I don’t believe that adequately explains the shift any more than I believe that the election of America’s first bi-racial president means that racism is no longer an American problem. And I think I now have some statistics to back me up.

If last Tuesday was all about America getting comfortable with one candidate’s race, and little else, then Barack Obama should have outperformed other Democrats running down ticket—many of whom are still the plain old white guys that Greenberg’s groups had rejected. Fact of the matter, however, is that down-ticket Dems did better than Obama.

Paul Krugman highlights the work of Andrew Gelman, who demonstrated that congressional Democrats averaged 56% of the two-party vote, while Obama netted 53%, and where Obama influenced a 4.5% swing when compared with John Kerry in 2004, Democratic races for Congress garnered an average swing of 5.7%.

Specifically in Greenberg’s favorite locale, Macomb County, MI, Senator Carl Levin—considered by most to be a liberal Democrat—grabbed over 63% of the vote. Obama managed 53.4% in the same county. (Of course, Levin had the advantage of incumbency, but it is hard to imagine that his visibility was any higher than Obama’s during the last year.)

The point of all this is to say that if all Barack Obama had to do for these lost Democrats was go on TV a few times and prove he wasn’t some scary hybrid of racial stereotypes, it’s hard to explain the performance of other Democrats this cycle. Even more telling, if previous Democratic deficits were about racism—implied or overt—then what explains how a man of color outperformed his white predecessor in a county that is almost 93% white?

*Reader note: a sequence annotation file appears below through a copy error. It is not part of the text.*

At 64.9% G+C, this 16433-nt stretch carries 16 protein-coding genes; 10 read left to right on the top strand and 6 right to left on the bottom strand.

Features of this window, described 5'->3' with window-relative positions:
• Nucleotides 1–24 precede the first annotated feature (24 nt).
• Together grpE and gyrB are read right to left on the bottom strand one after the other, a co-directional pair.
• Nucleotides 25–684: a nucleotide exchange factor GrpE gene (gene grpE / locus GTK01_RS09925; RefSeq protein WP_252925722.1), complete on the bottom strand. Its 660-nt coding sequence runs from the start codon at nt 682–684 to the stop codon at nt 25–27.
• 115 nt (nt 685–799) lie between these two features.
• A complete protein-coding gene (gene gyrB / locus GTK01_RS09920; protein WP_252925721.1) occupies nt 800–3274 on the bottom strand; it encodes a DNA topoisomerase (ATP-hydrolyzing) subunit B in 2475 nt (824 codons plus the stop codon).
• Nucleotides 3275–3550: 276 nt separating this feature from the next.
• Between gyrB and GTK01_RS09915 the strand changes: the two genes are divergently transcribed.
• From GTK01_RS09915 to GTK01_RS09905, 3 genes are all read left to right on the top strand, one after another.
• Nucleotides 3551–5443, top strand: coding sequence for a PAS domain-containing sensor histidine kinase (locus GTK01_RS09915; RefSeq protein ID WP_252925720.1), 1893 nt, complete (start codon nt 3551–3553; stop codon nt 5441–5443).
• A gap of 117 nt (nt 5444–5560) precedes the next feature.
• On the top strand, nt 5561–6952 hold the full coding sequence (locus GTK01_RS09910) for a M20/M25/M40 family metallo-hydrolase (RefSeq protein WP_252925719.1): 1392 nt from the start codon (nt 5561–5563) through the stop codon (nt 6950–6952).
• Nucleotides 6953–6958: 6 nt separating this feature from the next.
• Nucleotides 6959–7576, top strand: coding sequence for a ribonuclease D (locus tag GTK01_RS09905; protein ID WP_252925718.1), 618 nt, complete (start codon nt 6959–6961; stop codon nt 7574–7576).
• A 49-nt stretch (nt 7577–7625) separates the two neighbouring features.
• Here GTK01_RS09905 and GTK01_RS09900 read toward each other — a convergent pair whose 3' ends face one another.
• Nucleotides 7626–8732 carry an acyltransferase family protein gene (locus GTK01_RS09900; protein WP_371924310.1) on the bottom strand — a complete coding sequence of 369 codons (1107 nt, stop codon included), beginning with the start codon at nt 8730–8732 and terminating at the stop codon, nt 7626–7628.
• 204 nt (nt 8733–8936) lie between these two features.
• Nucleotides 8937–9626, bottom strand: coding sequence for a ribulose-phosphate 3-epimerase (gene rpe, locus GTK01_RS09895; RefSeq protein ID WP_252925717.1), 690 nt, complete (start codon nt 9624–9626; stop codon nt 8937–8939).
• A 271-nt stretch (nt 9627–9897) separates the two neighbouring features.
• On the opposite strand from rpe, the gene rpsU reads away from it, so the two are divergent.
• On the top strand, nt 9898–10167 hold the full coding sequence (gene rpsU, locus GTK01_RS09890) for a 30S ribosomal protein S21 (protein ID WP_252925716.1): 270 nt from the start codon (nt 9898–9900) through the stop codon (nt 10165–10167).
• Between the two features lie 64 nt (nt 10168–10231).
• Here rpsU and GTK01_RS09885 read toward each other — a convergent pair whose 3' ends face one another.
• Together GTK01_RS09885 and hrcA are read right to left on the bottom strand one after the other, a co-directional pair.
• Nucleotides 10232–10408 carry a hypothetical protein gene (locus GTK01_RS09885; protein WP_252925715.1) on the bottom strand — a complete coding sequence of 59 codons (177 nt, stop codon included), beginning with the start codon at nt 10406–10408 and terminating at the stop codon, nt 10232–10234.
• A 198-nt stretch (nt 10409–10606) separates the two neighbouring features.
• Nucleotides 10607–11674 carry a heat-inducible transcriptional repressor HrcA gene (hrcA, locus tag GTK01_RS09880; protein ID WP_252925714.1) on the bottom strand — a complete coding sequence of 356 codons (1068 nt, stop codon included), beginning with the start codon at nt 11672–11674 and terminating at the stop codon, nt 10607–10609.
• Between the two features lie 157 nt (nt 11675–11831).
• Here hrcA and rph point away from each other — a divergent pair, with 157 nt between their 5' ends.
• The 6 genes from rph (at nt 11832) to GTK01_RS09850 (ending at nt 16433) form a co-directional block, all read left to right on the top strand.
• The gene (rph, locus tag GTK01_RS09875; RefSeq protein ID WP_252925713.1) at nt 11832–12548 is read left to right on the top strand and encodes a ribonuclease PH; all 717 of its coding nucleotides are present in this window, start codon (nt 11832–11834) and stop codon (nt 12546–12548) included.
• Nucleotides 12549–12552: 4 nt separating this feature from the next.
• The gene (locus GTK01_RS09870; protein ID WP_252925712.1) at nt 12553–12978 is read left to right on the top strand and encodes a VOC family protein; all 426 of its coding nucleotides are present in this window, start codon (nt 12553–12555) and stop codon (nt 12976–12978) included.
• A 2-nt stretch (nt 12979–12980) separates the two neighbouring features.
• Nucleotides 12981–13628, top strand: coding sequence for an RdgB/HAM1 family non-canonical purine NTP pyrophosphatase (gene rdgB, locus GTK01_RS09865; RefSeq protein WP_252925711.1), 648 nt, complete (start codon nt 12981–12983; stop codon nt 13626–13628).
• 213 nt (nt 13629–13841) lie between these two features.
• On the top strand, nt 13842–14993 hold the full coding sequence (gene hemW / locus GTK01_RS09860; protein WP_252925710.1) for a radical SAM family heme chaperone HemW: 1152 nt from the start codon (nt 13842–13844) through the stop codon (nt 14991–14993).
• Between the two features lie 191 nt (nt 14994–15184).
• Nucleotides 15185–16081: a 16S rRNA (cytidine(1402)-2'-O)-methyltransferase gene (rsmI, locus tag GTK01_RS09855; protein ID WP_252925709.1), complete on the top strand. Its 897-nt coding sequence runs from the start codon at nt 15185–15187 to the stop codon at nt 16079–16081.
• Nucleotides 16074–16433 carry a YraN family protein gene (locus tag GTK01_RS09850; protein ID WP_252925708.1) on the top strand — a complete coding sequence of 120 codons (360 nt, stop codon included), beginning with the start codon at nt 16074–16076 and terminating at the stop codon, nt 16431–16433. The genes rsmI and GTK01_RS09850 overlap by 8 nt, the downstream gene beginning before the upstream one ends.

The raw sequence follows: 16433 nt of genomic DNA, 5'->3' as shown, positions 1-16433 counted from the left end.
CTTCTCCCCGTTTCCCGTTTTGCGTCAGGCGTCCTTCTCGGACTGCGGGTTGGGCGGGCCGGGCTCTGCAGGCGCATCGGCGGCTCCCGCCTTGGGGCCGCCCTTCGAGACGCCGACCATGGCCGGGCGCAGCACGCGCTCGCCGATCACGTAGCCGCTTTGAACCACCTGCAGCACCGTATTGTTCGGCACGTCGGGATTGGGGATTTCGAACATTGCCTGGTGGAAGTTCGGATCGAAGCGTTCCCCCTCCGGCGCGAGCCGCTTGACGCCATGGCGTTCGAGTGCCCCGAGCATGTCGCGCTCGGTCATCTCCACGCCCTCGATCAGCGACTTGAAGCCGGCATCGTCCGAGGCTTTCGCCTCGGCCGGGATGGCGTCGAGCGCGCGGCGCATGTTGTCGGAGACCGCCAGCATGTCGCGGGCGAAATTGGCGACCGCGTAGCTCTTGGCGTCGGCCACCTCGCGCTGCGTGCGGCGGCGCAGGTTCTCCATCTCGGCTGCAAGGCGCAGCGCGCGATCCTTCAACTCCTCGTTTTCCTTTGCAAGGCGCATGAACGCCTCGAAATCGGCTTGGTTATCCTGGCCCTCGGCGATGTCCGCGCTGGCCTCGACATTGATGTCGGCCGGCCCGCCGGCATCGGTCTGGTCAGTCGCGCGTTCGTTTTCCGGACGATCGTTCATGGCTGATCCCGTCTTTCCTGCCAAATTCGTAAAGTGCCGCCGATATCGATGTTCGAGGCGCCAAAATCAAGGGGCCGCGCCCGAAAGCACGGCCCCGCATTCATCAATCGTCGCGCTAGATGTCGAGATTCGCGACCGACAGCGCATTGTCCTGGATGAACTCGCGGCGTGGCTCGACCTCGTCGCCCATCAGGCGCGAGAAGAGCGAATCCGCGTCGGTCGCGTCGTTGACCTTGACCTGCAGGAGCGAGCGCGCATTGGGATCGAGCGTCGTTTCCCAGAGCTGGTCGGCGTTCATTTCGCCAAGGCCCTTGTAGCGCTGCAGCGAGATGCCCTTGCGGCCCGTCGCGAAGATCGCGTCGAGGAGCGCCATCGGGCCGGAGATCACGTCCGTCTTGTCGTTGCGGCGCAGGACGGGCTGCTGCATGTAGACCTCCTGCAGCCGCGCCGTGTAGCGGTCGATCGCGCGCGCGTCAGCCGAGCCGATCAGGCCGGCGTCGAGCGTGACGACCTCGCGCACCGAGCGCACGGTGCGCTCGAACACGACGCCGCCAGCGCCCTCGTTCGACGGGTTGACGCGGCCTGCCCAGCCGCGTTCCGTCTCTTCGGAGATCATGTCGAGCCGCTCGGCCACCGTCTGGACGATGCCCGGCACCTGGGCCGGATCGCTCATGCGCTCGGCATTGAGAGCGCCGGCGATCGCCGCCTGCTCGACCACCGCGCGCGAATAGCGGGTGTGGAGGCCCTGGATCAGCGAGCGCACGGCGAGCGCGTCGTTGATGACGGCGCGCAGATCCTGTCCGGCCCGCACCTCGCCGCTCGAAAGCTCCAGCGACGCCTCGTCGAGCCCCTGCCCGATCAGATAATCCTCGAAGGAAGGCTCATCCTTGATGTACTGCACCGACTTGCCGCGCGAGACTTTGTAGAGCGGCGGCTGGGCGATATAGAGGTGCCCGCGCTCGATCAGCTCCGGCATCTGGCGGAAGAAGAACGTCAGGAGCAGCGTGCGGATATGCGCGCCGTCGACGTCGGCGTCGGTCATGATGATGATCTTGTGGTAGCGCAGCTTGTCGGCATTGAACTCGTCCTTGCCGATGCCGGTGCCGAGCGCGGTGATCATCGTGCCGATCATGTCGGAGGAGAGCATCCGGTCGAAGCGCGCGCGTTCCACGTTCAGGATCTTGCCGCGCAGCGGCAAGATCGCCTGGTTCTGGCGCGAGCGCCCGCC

I do not think that Obama’s win in places like Macomb is simply the result of his proving that he puts his pants on one leg at a time just like everyone else. Indeed, that is the added barrier that Obama had to overcome, and not some special advantage. For this demographic, or even for this psychographic, the difference in this race was not race, but reality. Voters like this group in Michigan have suffered badly under Republican rule; the change in this election is that Democratic candidates were not afraid to explain this.

Barack Obama and most of his party’s candidates did something Democrats had failed to do far too often in the last three decades: they criticized Republican ideology while embracing traditional Democratic values. Dem candidates attacked tax cuts for the rich, corporate favoritism, and the cronyism and corruption that have been the hallmarks of Republican rule. Democrats then offered an alternative that emphasized tax equity, and policies that could benefit the many like universal healthcare, energy innovation, green jobs, reinvestments in infrastructure, better-funded schools, and more college aid. In short, Democrats returned to campaigning as Democrats.

Don’t get me wrong, as I said up top, I am thrilled that Stan Greenberg has chosen to put his “Reagan Democrats” to bed. But when Greenberg goes to sing his lullaby, it would be beneficial for future Democratic candidates if he made sure he knew the right tune.

(cross-posted on The Seminal and Daily Kos)

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Anonymous Anonymous said...

Very true. Democrats campaigning as democrats - what a notion! Proving 'what's the matter with kansas' right maybe? Too bad lower Appalachia did move a bit and moved against us. Maybe this has as much to do with the anti-coal sentiment in the democratic party and the pumas in Arkansas. But in general those states that have had strong unions in the past came back to the democrats in a big way. EFCA here we come, and after the Auto bailout failure due to republicans they can kiss the midwest goodbye. Just try and win Ohio I dare you!

7:50 AM